• John Dalton

      I could not agree more. Shapps is weak at the best of times but last night he was reduced to petulant objections from the side-lines. Last night’s programme was all about Farage who dealt with the sustained attacks from the other parties and the audience (biased? Question Time??) with punchy and compelling responses.

      The fact is whether it’s Cameron, the MSM, the Spec, the BBC – they can’t disguise their outrage over the fact that we plebs finaly have a champion (Farage) who will stand up and fight for true conservative values – and that the more they try to bully, supress, smear and belittle Farage and UKIP, the more they betray their contempt for true conservative values and the more supporters they drive in UKIP’s direction. They play the man and not the ball and their arrogance will come back to destroy them.

      • Hello

        Suppress?! Huh?! All everyone seems to do is talk about bloody Ukip, a party that gets 14% of the vote on a good day. That’s one in seven people. The other six are forced to listen to you congratulate yourselves on your lack of achievements.

        • alabenn

          But if they have another good day where it is 38%, that is more than any party at the 2010 election.
          Your simplistic response does not address why they are capturing so much of the news programme.
          You can keep repeating this childish mantra, before 2010 the Lib Dems were irrelevant, a minor itch on the body politic,
          The SNP were irrelevant until Westminster give the Scots their own parliament, that was only a few years ago.
          It is time you came up with something substantial instead of your tedious wittering, which is as lacking in the depth you ascribe to UKIP.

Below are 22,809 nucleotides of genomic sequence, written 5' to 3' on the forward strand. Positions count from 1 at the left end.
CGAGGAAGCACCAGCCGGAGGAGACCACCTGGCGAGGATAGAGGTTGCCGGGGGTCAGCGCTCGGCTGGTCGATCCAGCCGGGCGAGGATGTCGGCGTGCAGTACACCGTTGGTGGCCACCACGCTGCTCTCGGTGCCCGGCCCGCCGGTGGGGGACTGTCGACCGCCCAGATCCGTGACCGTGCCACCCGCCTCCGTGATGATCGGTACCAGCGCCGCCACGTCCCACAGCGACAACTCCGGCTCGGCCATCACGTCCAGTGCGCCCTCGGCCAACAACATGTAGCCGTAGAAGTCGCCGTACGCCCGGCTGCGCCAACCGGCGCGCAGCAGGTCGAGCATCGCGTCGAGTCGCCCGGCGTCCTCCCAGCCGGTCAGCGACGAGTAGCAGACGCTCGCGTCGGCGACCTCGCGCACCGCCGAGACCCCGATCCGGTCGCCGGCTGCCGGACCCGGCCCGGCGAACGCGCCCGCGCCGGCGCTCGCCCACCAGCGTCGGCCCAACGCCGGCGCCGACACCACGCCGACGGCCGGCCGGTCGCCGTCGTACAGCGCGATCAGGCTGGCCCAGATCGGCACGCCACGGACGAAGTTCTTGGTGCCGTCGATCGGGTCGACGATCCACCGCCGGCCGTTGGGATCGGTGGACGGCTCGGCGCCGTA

• telemachus

            You know well that the EU elections are ripe for protest voting
            The EU Parliament(as opposed to the Council of Ministers) is not relevant to day to day UK life
            Come May 7 ’15 the public will grasp the importance of their say in the future of Britain, forget Europe and seek fairness and reasonableness

            • Colonel Mustard

              Those who seek “fairness and reasonableness” won’t find it in the warmed-up leftover of Michael Foot’s 1970s mixed with the frightful stench of Brown’s New Labour has beens.

              You haven’t got a clue.

          • Hello

            38% in the EU elections, dear boy. It’s not quite the same thing, is it?

            • alabenn

              I did not mention the EU elections, my comment was alluding to the 2010 and 2015, elections.

              As to getting 38% in the EU elections, elections are real opinion polls, polls that actually reveal something, even if they are for a talking shop.

      • Blindsideflanker

        I felt it was a really interesting program for it showed how the political tectonic plates had shifted. The real political debate was no longer between any of the lot who reside in the Westminster bubble, it was between them and Farrage. We have two party politics again, the Westminster party and Ukip.

        • telemachus

          I think it showed that the future of British politics was assured with Chuka Umunna as an emerging potential Prime Minister

          *